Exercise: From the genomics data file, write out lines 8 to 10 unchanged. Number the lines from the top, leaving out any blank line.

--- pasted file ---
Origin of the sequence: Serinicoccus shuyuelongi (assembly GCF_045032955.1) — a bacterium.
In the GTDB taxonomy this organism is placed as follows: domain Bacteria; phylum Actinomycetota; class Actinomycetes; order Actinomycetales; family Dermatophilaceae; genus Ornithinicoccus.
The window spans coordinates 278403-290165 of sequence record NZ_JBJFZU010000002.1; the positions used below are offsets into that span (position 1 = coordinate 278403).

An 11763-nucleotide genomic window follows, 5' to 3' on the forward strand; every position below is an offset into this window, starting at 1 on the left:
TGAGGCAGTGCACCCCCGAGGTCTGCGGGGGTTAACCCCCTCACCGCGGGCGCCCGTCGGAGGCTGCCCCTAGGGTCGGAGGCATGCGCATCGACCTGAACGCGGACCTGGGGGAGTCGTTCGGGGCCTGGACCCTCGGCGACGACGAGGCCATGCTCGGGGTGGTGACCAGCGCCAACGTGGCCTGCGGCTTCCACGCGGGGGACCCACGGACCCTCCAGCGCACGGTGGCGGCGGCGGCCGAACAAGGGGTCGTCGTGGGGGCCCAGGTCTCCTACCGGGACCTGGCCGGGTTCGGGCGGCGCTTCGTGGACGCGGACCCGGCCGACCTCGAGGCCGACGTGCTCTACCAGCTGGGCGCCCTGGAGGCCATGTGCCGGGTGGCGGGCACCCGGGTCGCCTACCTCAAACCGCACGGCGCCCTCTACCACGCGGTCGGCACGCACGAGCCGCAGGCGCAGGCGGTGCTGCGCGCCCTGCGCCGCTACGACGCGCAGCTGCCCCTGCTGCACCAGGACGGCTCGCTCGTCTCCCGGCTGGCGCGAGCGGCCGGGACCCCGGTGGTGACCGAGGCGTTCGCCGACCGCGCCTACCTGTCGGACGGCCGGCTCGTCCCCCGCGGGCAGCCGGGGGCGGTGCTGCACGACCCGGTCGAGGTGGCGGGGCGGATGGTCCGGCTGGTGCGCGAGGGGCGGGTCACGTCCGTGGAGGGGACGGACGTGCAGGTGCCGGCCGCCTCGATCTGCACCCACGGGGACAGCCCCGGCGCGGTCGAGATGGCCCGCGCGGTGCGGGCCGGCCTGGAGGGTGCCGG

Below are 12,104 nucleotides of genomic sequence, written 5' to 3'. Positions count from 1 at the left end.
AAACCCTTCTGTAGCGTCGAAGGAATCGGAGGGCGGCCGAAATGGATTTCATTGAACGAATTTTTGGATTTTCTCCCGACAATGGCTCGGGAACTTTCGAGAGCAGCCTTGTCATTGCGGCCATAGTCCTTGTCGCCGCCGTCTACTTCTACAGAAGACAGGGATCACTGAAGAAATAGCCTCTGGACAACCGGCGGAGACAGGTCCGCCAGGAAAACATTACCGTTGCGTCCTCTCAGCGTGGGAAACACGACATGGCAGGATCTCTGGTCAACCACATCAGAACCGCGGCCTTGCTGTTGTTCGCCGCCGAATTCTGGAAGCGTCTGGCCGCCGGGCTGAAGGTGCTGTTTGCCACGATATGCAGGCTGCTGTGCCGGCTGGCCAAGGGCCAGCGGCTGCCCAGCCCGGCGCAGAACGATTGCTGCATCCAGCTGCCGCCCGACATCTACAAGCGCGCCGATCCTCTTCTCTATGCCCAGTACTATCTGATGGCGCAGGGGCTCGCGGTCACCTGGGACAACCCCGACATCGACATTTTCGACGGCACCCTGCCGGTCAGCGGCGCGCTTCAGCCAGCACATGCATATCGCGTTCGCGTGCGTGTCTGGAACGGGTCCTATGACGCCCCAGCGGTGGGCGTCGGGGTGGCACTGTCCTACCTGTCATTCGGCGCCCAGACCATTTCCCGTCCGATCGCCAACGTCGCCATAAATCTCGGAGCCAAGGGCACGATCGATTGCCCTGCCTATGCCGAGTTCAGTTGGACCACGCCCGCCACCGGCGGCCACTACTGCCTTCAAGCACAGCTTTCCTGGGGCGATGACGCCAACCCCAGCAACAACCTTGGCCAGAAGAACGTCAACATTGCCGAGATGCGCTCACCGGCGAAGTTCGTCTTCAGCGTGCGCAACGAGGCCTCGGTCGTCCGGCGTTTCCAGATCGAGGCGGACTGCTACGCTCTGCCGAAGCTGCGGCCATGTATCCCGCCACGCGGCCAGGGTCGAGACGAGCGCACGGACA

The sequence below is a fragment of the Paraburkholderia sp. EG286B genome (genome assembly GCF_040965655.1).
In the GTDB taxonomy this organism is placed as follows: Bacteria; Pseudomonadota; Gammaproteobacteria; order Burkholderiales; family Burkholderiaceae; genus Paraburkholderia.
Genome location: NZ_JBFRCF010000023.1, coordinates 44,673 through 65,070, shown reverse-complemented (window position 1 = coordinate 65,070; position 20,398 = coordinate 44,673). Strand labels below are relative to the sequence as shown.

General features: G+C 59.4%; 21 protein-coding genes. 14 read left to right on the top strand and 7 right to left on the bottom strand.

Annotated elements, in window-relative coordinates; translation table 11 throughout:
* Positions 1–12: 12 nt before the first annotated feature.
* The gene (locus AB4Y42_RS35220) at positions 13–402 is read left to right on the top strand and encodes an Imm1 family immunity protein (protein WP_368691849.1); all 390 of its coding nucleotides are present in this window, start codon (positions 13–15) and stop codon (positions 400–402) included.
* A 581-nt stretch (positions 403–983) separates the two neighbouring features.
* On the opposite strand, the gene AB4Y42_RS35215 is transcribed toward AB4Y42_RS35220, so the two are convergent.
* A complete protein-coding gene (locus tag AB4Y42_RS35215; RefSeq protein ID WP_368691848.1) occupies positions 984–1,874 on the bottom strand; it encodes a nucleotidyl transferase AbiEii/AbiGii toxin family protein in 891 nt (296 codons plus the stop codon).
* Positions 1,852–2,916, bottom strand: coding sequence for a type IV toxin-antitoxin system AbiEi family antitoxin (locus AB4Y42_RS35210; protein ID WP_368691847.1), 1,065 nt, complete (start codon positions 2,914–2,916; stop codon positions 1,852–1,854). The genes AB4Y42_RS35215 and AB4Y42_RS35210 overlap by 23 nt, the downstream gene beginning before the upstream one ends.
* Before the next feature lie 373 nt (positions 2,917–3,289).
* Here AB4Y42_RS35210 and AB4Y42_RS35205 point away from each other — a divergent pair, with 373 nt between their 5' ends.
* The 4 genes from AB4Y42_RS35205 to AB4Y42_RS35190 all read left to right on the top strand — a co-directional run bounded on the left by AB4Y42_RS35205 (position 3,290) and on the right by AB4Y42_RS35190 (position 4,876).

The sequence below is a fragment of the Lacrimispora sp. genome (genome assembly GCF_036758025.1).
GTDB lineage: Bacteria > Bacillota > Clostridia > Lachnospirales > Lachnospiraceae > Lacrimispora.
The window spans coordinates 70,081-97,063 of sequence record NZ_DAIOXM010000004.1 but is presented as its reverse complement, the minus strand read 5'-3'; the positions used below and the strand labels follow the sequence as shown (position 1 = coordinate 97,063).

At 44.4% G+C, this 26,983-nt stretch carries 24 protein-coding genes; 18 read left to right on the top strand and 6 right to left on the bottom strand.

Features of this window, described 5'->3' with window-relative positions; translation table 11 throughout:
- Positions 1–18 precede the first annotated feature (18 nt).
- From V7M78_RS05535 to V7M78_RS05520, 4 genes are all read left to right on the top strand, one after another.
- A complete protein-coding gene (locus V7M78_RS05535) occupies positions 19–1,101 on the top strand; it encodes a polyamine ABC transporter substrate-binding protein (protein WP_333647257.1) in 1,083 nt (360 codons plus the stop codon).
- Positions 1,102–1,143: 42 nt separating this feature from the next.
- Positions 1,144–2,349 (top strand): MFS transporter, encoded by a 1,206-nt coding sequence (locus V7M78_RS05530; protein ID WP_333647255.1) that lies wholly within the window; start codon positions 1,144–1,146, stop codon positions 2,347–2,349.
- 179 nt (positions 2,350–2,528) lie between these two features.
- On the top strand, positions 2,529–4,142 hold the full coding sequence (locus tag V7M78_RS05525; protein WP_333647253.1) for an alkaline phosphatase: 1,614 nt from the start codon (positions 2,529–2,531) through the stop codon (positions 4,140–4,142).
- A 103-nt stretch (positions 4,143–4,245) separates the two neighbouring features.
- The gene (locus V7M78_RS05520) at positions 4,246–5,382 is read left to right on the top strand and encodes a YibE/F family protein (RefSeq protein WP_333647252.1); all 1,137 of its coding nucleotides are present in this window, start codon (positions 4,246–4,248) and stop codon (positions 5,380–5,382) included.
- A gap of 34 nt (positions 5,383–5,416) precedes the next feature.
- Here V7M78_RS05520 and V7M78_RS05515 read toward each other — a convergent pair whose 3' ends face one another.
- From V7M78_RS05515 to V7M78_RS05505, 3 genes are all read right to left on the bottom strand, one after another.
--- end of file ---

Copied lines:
The sequence below is a fragment of the Paraburkholderia sp. EG286B genome (genome assembly GCF_040965655.1).
In the GTDB taxonomy this organism is placed as follows: Bacteria; Pseudomonadota; Gammaproteobacteria; order Burkholderiales; family Burkholderiaceae; genus Paraburkholderia.
Genome location: NZ_JBFRCF010000023.1, coordinates 44,673 through 65,070, shown reverse-complemented (window position 1 = coordinate 65,070; position 20,398 = coordinate 44,673). Strand labels below are relative to the sequence as shown.